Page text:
23 February, 2009Issue 8.5EconomicsPolitics & SocietySocial Policy

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Fair-Weather Ends

Elizabeth Kelly

creativecapMichael Kinsley
Creative Capitalism
Simon and Schuster, 2008
336 pages
ISBN 978-1847374103

In January 2008, Bill Gates told his fellow cash-flush capitalists at the Davos World Economic Forum that the free-market system, which had made them so successful, now needed to be “refined”. “The world is getting better, a lot better,” Gates said, but the “bottom billion” is being left behind. The solution he offered was a reprogrammed Capitalism 2.0 that would improve the lives of the world’s most disadvantaged, using profits where possible and another market-based inducement—recognition—where not. Gates dubbed his idea “creative capitalism”, a “hybrid engine of self-interest and concern for others” that would serve “a much wider circle of people than [could] be reached by self-interest or caring alone”.

In January 2009, few at Davos would have said that the word was “getting better”. Many thought capitalism did not need to be “refined”; it needed to be overhauled. Gates acknowledged at the summit that his philanthropic foundation had lost a fifth of its value. But has Gates’s “creative capitalism” proposal lost its value too? (Will “creative capitalism,” like Windows, reinvent itself for a new era? Or will it go the way of Microsoft Bob, a Gates idea that turned into a fantastic flop?)

Magdalen College alumnus Michael Kinsley thinks that Gates’s notions are still relevant. (He would. His wife was a Microsoft executive before she became CEO of the Bill and Melinda Gates Foundation, a position she has since left. Kinsley also founded the online magazine Slate in 1996 with seed money from Microsoft.) Kinsley’s new book, Creative Capitalism (2008), is a creative capitalist strategy in its own right. Kinsley convinced 40 public intellectuals—including three Nobel laureates and two former US cabinet secretaries—to contribute comments to a blog. He then packaged those comments into a hardcover book and put it on sale for ¬£16.99, with the advance payment from Simon and Schuster distributed among the authors based on the number of words they contributed to the volume.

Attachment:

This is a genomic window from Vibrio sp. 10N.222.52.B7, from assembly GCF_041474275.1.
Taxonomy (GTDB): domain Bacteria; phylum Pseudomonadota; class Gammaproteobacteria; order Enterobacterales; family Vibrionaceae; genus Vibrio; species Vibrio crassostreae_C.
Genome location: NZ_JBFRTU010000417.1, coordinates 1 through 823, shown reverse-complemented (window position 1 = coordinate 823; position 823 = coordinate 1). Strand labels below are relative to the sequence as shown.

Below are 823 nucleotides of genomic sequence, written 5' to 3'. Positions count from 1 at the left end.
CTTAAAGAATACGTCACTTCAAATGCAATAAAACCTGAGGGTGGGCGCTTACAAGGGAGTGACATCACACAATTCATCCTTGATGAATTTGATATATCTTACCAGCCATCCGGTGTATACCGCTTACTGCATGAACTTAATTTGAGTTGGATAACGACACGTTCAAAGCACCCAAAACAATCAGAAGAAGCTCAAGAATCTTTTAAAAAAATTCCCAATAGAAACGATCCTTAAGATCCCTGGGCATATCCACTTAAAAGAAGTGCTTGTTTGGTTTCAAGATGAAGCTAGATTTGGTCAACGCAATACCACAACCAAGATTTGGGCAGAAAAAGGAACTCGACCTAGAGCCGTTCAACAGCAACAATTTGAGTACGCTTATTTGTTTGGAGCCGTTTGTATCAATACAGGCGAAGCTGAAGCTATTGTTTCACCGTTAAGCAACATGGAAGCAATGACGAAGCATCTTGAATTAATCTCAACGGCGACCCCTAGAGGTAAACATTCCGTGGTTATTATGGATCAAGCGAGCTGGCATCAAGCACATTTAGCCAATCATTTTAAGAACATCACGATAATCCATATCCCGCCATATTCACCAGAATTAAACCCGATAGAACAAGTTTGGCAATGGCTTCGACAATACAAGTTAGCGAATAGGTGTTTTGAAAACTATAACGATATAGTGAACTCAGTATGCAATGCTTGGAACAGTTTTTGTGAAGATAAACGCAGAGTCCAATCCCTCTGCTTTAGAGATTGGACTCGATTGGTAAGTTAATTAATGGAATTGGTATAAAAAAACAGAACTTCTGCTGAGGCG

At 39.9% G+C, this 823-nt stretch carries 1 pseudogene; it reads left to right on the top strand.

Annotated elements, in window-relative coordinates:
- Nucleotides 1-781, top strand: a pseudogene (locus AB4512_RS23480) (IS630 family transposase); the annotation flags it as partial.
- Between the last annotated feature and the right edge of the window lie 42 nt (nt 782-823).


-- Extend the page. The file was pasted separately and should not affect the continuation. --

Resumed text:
Whatever their disagreements, all the contributors generally esteemed the power of conventional capitalism. The difference was that enthusiasts of “creative capitalism” wanted to use free-market forces to solve problems typically left to governments and non-profits, whereas skeptics thought capitalism should be left alone to spread prosperity (and where capitalism fails, government and non-profits should pick up the slack.) In the light of the recent economic crisis, neither alternative seems particularly appealing. Now, as Kinsley admits in his introduction, “the notion of letting capitalism loose seems as appealing as letting loose a pack of rabid dogs”.

Altering capitalism for the betterment of the world’s poorest doubtless sounds even less appealing to CEOs. Under creative capitalism, big, global corporations would integrate doing good into doing business. But for many companies, doing business currently means just staying solvent. By Gates’s logic, adopting creative capitalist approaches could aid in that effort to remain in the black. Corporations, he claimed, could improve the world and their own bottom lines by investing in underdeveloped markets. Furthermore, by acting in a socially responsible fashion, companies would generate recognition that would enhance their reputations, attracting both customers and employees and presumably producing profits.

But according to economic logic, if catering to developing countries and doing good deeds for recognition were profit-promoting, they ought to be common practice already. Furthermore, if recognition, not altruism, were the goal, corporations would be unlikely to invest in projects with real value if they could generate similarly good public relations from less expensive and less risky social investments. (This was the reality encountered by proponents of “Corporate Social Responsibility”, the mantra of the moment before “creative capitalism” came along.)